I like and agree with "Firing your CDE and/or Endocrinologist.
At NYU, one CDE said to me,' because of all the many years you have had T1DM you know just as much if not more about this Disease than I do, so I think it might be a waste of your time to see me.'
I have *banged on many Endo Doors* and have still to find one that is not fixated or interprets everything as having to do with IRD(aka Type 2 Diabetes) or is able to help me with the prevention of any Complications that ARE associated with T1DM, except to say "keep your blood sugars in good control."................
This is something I have known since being an infant and attempt 24/7/365.5

Scott K. Johnson said...

Great list Scott. I have such trouble with #1. I think it is because how I (we?) have been trained over the years by the medical professionals we see.

Anonymous said...

Thanks for participating! You have some excellent advice on here.

Anonymous said...


You know I'm techno-challenged. I've checked out the link to Wikibetes and decided I'd just share here on your site. And please excuse the length; after 50-plus years, I've doubled the contribution.

1. Your blood glucose level CAN drop more than 100 points in a very short (30-60 minute) timeframe, even when your endo says, “IMPOSSIBLE.”
2. Hydrocortisone cream—if used lavishly (e.g. to combat infection after a serious bout of scratching—dermal abrasion--due to allergies, poison ivy, etc.) can elevate bG’s for 24-48 hours, in much the same manner as a cortisone shot will impact bG management.
3. A hot bath or shower—especially after exercise—can lower bG unpredictably. BE ALERT, BE PREPARED, BE FOREWARNED.
4. Syringes can penetrate arteries and veins—giving one a ‘mainline’ of insulin. I’m continually amazed at the number of newly dX’ed patients who have not been told to pull the plunger back, examine the syringe end for blood BEFORE pushing the plunger in, to deliver insulin. An associated issue is the ‘nicking’ of a vein or capillary, especially if the needle is being withdrawn before syringe contents are emptied. A low bG, occurring post-injection, and not expected, may be the result.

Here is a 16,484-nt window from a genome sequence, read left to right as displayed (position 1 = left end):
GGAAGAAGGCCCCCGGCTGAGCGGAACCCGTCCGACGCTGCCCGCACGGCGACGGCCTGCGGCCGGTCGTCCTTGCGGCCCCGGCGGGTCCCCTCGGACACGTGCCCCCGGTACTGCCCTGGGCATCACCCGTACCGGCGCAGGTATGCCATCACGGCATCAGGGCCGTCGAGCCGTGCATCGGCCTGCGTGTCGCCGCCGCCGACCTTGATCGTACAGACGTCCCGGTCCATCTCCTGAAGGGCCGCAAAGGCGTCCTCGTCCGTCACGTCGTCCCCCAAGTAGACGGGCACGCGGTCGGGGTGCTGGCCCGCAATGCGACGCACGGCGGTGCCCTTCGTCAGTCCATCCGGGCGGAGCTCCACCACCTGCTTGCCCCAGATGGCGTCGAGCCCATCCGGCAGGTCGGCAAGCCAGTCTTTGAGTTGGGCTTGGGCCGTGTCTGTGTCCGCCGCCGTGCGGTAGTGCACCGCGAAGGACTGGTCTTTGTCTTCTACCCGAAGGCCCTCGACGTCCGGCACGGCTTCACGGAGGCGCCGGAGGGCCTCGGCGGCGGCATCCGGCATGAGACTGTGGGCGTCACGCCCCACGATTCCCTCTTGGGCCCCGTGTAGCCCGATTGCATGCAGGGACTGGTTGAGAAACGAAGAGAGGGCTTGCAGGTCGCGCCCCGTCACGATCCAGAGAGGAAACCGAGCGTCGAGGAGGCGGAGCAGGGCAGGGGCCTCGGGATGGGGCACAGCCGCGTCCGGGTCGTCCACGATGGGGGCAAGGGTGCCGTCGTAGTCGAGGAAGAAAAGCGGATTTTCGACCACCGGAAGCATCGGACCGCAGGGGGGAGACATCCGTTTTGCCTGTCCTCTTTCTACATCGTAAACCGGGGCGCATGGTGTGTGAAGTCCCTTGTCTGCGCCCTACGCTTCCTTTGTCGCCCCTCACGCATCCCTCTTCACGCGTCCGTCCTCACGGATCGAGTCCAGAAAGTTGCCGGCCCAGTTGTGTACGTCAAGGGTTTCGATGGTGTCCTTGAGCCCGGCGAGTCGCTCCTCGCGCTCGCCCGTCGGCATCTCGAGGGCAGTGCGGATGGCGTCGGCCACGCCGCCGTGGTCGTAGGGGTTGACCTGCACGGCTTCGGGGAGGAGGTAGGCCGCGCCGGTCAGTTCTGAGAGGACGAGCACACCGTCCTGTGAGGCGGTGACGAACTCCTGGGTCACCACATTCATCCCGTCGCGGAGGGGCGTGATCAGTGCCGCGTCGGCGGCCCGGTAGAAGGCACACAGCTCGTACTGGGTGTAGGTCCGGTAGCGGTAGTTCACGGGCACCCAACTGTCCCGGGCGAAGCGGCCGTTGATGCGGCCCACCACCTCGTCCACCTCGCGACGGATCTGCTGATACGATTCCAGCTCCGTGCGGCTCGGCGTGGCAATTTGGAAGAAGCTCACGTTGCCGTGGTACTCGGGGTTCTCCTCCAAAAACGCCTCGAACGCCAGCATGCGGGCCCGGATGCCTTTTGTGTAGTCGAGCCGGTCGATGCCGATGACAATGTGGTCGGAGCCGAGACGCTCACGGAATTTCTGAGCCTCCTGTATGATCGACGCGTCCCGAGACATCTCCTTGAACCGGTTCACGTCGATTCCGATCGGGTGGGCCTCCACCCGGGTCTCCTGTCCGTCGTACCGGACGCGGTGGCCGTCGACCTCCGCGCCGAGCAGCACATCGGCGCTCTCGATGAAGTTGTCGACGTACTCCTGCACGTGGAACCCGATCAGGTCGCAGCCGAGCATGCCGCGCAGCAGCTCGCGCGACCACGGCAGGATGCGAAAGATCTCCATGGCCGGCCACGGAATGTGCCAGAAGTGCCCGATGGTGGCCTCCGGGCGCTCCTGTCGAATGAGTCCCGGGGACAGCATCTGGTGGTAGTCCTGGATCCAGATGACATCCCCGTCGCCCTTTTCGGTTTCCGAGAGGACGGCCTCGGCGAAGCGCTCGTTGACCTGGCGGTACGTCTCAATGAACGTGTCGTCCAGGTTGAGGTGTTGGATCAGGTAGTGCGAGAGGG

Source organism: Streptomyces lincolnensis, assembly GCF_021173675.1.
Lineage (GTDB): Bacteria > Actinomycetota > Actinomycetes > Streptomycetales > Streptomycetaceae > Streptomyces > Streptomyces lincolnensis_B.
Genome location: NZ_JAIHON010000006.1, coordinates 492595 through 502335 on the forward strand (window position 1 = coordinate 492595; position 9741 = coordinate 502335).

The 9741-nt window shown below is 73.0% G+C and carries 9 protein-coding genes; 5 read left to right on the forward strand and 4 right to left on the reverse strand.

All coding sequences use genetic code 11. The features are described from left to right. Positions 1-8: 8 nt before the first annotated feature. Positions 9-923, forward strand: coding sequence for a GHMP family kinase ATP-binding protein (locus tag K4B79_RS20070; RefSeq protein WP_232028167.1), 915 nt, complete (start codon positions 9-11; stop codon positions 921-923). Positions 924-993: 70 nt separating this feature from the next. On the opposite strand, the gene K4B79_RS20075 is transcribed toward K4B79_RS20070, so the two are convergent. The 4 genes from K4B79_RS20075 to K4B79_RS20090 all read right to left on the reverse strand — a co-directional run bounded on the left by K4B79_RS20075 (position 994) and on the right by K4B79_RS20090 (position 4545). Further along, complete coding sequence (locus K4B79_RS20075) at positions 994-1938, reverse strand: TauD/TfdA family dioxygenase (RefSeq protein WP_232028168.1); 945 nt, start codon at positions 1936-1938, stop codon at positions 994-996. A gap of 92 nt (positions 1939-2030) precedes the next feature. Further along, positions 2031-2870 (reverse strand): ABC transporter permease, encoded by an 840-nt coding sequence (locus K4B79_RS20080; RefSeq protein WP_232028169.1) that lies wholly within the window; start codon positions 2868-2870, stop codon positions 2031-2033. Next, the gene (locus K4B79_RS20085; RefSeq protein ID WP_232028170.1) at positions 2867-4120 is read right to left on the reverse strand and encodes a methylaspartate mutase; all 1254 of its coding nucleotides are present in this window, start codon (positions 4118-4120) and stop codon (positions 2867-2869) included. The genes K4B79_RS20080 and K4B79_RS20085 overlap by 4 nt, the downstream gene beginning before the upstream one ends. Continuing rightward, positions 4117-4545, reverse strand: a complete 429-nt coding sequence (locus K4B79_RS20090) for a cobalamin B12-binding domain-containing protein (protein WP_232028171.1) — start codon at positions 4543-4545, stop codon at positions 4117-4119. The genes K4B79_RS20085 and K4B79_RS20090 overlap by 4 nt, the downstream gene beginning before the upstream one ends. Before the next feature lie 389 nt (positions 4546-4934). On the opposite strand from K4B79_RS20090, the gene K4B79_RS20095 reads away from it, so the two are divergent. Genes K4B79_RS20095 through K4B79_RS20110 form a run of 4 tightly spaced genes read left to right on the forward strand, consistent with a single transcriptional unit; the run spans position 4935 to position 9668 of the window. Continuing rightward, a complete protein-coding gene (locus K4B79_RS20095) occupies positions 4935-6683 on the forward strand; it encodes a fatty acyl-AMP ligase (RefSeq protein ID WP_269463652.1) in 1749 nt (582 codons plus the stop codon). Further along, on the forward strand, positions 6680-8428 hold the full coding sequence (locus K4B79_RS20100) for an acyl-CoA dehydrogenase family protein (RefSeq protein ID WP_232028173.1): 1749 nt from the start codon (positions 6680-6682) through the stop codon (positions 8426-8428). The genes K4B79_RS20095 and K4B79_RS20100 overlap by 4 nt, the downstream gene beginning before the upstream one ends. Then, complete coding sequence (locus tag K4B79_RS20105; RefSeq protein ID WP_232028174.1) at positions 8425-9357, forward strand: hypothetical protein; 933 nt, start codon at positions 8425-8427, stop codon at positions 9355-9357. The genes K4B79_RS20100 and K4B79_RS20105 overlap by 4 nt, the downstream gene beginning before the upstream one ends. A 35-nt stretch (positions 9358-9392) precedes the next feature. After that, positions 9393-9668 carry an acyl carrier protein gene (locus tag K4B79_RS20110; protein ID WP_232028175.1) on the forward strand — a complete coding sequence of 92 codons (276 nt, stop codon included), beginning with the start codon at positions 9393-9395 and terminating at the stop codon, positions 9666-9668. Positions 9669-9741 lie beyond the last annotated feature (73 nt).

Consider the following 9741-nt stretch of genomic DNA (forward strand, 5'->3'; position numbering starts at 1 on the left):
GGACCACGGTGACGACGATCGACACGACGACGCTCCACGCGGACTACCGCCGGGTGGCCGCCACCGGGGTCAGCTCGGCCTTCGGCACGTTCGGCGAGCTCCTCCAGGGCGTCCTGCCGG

5. There WAS a gold standard basal insulin—BEFORE the advent of insulin-pump timed-delivery of fast-acting insulin. Many newbies today—both patients, doctors, pharmacists and CDEs—do not know that such a product ever EXISTED. To achieve basal control, pump users depend on technology to deliver minute quantities of fast-acting insulin in a programmed manner. Those who are not bothered by being tethered to a techno-gadget achieve similar results in maintaining basal control that I accomplished by 12-hour-interval injections of BEEF ULTRALENTE insulin. (Incidentally, I could combine my UL with Regular boluses at these times, and used injections of Regular to bolus, as needed, when mealtimes varied.) NEW is not always better.

6. Nasal sprays, like Flonase and Nasacourt will affect bG (at least in some individuals).
7. Alcohol, especially before a meal, not only goes into the system faster, but it also lowers your bG more quickly; in the case of ‘lite’ beer, there may not be enough carbs to offset the influence (lowering of bG) by alcohol.
8. Aggravation or intense flight-or-fight response can easily elevate bG by 100 points or more. Don’t forget to consider this ‘cause’ if you have unexpectedly high bG’s.
9. Don’t believe all you read on the ‘truth in labeling’ when it comes to things like pizza, bagels, and other calorie-dense foods (especially those that include highly refined carbs). Who would eat a huge bagel in one sitting if they knew the carb content was over 120 grams? Many of the new 100-calorie items, in order to maintain the ‘addictive’ sweetness category, have snuck in many of the less-than-acceptable artificial sweeteners. Remember: when a manufacturer changes a label, it is usually for other than mere esthetic reasons.
10. If the insulin in the vial doesn’t seem to be working as expected, put it back in the refrigerator, and try a different vial. They are NOT all created equal.

Anonymous said...

1. Never "test" your blood glucose . . . rather . . . "check" your blood glucose. That is to say, the number is NOT a pass / fail "test", but, rather, just an indication of a current situation, so, if necessary, modifications may be made.

2. The best level of diabetes control, is the lowest average blood glucose without affecting the rest of your life. Put another way, life first, diabetes second or third.

3. Bobby Clarke, Former NHL player is quoted as saying . . . "Never use your diabetes as an excuse to keep you from doing all that you're capable of doing." Those are wise words to live by.